When I first decided to do this venture into women's portraiture and boudoir in Montreal, I was compelled by my love for the female form. Soft curves and luminous skin. My inspiration comes from the paintings of women during the renaissance. When I began this journey I was expecting soft and delicate, the play of light and shadow, the rounded curves of a woman's body, and celebrating it all with my camera. I was instead enchanted by the life and heart within these women, amazed with the inner and outer strength, and especially the way when I was able to get her completely comfortable in her skin, she would just shine.
I was also surprised by other things, some not so good things. I had one client proudly use one of her images as a profile picture and she received a message from a man in her friends list saying that was very vain of her to do that. Why is that vain? Why shouldn't she be proud to show a beautiful photograph of herself? It blew me away that a man, or any person really, would take time out of his day to belittle and judge this woman for posting a photograph of her smiling confidently into the camera.
It reminded me of how I was told as a child that I was selfish. I was told that so often that it made me into a walking doormat as a young adult. I had no spine because I was so worried about making sure I was the antithesis of selfishness. People either took advantage of me, or they didn't respect me. I couldn't understand why I couldn't be friends with people I obviously had so much in common with, until I realized that what was probably turning them off was my quest to be unselfish. It came across as desperate, dishonest, and untrustworthy. I wasn't being generous for the sake of being generous, I was practically begging them to acknowledge how I wasn't a selfish person. But no one could truly tell me that until I believed it myself. I had to realize I had nothing to prove. I am a generous and kind and loving person. I am not what other people call me, but only what I am at the core.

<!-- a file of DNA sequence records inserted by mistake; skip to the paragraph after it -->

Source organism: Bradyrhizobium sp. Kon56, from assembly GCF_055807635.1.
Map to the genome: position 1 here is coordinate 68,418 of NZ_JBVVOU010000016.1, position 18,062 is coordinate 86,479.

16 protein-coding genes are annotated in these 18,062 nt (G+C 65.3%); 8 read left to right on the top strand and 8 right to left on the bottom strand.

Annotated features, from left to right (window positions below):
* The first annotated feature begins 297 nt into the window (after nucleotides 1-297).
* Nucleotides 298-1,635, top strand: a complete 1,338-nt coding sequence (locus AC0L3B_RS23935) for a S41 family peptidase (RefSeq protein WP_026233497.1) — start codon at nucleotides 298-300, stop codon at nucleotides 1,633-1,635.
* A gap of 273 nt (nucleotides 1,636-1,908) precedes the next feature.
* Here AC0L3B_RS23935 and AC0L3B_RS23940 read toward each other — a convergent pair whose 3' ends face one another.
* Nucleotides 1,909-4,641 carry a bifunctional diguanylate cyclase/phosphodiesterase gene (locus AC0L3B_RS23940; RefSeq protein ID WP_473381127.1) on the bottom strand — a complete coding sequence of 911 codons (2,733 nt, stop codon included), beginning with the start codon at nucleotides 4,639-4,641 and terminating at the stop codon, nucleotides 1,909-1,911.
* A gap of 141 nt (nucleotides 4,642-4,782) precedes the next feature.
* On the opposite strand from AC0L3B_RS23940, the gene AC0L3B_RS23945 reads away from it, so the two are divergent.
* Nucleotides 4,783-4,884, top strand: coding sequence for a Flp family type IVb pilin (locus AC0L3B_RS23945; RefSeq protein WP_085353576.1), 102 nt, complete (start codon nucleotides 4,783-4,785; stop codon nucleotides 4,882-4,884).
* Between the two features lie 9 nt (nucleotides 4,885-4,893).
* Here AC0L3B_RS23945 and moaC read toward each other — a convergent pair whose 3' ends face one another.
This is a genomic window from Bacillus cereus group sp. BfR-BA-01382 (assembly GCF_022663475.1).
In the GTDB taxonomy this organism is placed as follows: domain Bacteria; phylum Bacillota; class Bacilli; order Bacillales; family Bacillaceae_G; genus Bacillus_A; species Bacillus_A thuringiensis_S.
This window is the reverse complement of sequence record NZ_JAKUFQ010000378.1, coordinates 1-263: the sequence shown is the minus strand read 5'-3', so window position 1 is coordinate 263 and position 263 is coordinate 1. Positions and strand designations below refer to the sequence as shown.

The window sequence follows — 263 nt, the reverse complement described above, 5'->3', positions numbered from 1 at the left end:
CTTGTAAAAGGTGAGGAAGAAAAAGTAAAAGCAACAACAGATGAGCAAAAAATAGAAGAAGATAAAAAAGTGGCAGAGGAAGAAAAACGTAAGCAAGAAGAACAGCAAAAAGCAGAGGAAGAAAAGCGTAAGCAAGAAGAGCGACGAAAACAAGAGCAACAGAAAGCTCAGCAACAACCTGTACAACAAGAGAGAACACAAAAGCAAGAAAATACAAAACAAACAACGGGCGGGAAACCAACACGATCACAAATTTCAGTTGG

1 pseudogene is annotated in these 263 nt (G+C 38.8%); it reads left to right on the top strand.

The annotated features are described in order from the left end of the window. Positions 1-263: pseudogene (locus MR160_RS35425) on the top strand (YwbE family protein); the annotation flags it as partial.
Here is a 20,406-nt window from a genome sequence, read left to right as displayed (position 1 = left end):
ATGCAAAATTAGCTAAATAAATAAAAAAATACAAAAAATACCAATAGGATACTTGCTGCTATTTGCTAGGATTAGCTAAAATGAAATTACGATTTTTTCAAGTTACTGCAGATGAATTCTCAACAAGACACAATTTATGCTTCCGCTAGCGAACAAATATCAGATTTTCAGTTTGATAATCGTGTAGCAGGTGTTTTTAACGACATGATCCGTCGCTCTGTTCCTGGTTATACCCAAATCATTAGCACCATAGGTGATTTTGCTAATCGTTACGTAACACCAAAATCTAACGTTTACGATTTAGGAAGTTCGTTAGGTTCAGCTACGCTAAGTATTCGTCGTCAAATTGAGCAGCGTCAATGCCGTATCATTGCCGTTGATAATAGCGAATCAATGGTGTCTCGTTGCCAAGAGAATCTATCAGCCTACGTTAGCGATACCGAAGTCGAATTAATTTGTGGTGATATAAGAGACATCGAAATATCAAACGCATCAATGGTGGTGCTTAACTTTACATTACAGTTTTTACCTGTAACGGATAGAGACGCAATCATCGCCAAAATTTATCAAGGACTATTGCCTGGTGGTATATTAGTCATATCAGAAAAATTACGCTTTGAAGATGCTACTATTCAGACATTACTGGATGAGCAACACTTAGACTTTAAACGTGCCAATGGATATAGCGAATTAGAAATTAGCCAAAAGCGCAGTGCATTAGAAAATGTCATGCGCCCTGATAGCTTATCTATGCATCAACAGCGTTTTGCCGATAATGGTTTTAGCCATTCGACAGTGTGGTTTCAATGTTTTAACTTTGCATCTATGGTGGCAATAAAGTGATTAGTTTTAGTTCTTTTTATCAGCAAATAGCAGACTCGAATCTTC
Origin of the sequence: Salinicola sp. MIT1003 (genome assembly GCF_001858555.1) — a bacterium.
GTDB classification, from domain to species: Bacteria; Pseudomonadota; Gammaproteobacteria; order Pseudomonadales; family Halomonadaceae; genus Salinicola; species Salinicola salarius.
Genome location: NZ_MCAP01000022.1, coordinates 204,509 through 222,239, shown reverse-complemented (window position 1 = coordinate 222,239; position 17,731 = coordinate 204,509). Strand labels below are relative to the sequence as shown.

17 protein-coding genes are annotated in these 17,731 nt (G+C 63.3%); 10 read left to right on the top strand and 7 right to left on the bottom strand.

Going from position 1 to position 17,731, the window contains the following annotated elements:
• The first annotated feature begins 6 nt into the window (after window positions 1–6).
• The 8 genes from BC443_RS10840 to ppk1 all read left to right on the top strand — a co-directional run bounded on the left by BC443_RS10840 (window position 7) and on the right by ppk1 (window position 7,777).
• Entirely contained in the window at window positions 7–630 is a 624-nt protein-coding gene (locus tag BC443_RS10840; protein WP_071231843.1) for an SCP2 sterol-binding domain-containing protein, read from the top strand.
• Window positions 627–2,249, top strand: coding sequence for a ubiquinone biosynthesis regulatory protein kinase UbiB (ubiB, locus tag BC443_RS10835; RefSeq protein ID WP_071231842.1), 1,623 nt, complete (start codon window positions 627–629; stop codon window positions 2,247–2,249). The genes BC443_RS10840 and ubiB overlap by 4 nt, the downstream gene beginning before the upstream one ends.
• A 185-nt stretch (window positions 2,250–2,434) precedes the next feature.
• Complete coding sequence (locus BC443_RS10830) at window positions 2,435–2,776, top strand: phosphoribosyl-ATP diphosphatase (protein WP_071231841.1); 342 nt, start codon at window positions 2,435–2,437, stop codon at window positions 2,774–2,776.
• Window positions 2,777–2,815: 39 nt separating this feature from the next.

So when I think about that, I also consider, is that what we are doing as women? Are we working so damn hard to prove we are not vain that we are slowly disappearing? Are we fading into the background asking people to acknowledge how un-vain we are? Are we self-deprecating because it's funny? Or because it is safer to be that way than to be called "full of yourself." Are we looking into the mirror and training ourselves to hate what we see, because liking it would mean we are egotistical? Are we downplaying our accomplishments in life because we don't want to seem like we are bragging?
And what if you aren't actually a vain person? What if you can love and celebrate yourself, and accept your body, because that is who you are? What if you don't have to prove anything anymore, and instead just accept who you are and just be? Would that mean you would have to stop hating what you see in your reflection? Does that mean you would have to stop disappearing?
I think that it's about time to stop letting other people's opinions direct how we feel about ourselves. It truly is a matter of hurt people hurting people. And you do not need to adopt their pain, just because they are loud, consistent and forceful with their opinion. We are gifted as humans with these wonderful things we call blinders. We put "blinders" on as protection so that we can focus on what is important, and what is important is that we celebrate and recognize that we are works in progress but still enough, that we are the best versions of ourselves, or working towards that, and then all their loud and forceful and mean opinions can just become white noise in the background, where they belong.
And it is very scary to switch your way of thinking, to stop disappearing and start existing fully in your life. It takes bravery and determination and faith in yourself. So my question to you is this - do you think you can do that? Do you think you can finally acknowledge that you are not what other people call you, but only what you call yourself?